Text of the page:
Michael I. McLaughlin -- Executive Vice President and Chief Financial Officer

Thanks, Will, and good afternoon everyone. Today, I'll walk you through our first quarter results in more detail and briefly discuss the impact we're seeing from the restructuring and impairment charges we took in the fall and the revenue recognition assumptions we talked about last quarter. Revenue for the quarter was $312 million, an increase of 5% over the prior year. Our Applications revenues were $135 million, down 11% versus the same period last year. This quarterly decrease in revenue was primarily driven by decreased term license revenue. In our Decision Management Software segment, Q1 revenues were $32 million, up 4% over the same period last year. Revenue increase was due to increased SaaS subscription revenue, partially offset by lower license revenues. As Will mentioned, our license revenues are down as we transition to a more ratable subscription revenue model. Last quarter, we explained how we will be recognizing less of our on-premise software deals is upfront license revenue and recognizing more revenue ratable over the term of the deal. In addition to this change, we are also selling more staff deal, which further reduces the upfront revenues. Finally, we are also de-emphasizing low margin and non-strategic professional services engagement, which will likely have a negative near-term impact on professional services bookings and revenues. This is driven by our core strategic goal of selling more high value recurring revenue software.

Turning to our Scores segment. Revenues were $145 million, up 26% from the same period last year. B2B revenues were up 20% over the same period last year, driven by high volumes in mortgage originations, as well as some unit price increases across our different Score categories. B2C revenues were up 40% from the same period last year. Both myFICO.com and B2C partner revenues grew significantly. Scores revenue was down 5% sequentially from Q4, but as a reminder, last quarter had a material one time royalty true up that increased reported revenue. This quarter 80% of total revenues were derived from our Americas region, our EMEA region generated 14% and the remaining 6% was from Asia-Pacific. Recurring revenues derived from transactional and maintenance sources for the quarter represented 81% of total revenues. Consulting and implementation services revenues were 13% of total revenues and license revenues were 6% of total revenue. SaaS software revenues, not including related professional services revenues were $60 million for the quarter, up 4% from the previous year. Q1 bookings totaled $68 million, down 39% from the previous year. Those bookings generated $9 million of current period revenues, a 13% yield. SaaS bookings were $20 million for the quarter, down 45% from the previous year. Professional services bookings of $16 million were down 61% from last year. Our fiscal first quarter bookings are generally lower each year particularly after a strong quarter like we delivered last quarter and our quarterly bookings can be quite volatile from quarter to quarter. We feel good about the bookings outlook for the rest of the fiscal year, despite the relatively light bookings in Q1. However, it is important to note that we do expect bookings to trend lower overall as a result of our de-emphasis of professional services sale and that somewhat shorter term life of typical SaaS contracts.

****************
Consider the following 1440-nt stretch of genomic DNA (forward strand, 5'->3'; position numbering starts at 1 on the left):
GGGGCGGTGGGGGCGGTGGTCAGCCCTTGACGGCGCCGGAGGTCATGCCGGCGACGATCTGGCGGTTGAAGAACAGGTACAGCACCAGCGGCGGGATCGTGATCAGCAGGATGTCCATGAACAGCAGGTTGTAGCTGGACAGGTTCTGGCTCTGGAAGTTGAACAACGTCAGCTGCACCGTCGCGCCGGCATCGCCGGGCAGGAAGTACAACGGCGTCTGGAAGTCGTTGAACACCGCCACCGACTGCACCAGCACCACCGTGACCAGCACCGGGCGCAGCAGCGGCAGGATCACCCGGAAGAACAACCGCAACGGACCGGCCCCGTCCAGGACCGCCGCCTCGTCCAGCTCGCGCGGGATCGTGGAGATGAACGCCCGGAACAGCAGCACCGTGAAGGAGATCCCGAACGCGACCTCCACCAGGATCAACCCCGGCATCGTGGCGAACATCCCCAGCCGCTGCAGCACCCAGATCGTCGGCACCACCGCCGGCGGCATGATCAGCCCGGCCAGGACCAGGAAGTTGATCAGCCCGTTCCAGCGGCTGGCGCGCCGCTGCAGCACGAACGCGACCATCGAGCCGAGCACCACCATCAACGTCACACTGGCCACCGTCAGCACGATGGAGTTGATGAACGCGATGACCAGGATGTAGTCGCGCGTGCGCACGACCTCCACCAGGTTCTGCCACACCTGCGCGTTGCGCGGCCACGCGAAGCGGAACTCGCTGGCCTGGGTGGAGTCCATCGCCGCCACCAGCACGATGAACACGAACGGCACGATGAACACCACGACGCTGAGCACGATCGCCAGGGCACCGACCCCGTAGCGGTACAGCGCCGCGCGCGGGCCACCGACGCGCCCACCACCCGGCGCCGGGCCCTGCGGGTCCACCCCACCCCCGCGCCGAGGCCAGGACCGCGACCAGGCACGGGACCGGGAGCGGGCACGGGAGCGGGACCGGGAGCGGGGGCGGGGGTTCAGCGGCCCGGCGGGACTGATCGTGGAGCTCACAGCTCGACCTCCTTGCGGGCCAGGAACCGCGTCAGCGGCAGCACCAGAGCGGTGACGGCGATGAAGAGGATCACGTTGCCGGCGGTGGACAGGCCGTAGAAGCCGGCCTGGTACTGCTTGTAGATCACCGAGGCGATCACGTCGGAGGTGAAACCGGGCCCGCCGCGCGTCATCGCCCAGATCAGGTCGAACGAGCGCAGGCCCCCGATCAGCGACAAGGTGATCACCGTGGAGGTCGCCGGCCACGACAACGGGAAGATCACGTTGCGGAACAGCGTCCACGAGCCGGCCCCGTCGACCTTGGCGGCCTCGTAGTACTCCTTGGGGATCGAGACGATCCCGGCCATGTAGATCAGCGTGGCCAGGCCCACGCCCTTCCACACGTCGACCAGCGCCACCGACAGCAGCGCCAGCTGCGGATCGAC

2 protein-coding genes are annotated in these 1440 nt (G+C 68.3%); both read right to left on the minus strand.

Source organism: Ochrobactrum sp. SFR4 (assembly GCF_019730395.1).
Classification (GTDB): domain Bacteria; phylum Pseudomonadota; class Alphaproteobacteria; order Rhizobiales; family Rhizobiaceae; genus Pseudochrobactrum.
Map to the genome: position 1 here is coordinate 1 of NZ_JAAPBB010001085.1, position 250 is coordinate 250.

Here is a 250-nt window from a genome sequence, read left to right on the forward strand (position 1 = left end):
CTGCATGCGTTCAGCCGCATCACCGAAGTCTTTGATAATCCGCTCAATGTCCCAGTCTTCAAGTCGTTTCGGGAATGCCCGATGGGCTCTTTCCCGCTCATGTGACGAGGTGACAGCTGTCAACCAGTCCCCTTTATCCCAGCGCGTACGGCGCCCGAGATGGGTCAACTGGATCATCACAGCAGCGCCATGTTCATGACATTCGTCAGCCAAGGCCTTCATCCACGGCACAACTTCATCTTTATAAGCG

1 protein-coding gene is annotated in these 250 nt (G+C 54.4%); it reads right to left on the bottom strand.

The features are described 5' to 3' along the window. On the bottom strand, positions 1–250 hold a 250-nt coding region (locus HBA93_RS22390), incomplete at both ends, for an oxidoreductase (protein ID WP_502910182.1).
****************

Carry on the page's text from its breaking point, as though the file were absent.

As we discussed last quarter, we have shifted the sales of our on-premise software away from the sale of separate license and maintenance of products to subscriptions that include both the rights to use the software and ongoing maintenance. This quarter, we adjusted our revenue recognition to be consistent with this change and the industry standards for software subscription sale. This change resulted in less upfront revenue recognized in the quarter, we signed a subscription contract and more revenue from that contract recognize dramatically during the term of the subscription. This quarter, the impact of this change wasn't in quarter reduction of revenue of approximately $9 million. Those are revenues that would have been claimed this quarter under the old sales model and will now be recognized over the term of the contract. As a reminder, this will not have an impact on our quarterly cash flows or the total revenue recognized from software license sales over the term of each subscription contracts. Our operating expenses totaled $218 million this quarter compared to $289 million in the prior quarter. The current quarter included a $7 million gain on sale of product line assets and the prior quarter included $42 million of restructuring and impairment charges, excluding those one-time charges, expenses were down $22 million due to decreased commission expenses associated with lower revenue, reduced incentive expenses and cost savings resulting from the restructuring actions we took last September. Compared to Q1 2020 operating expenses before one-time events were down $14 million due to decreased marketing expenses resulting from a large customer event held in Q1 2020, lower travel and entertainment expense and cost savings resulting from our Q4 2020 restructuring. We do expect expenses to step up somewhat in the coming quarters and as we gradually redeploy the restructuring savings to add strategic headcount, primarily related to the development of our Decision Management platform software.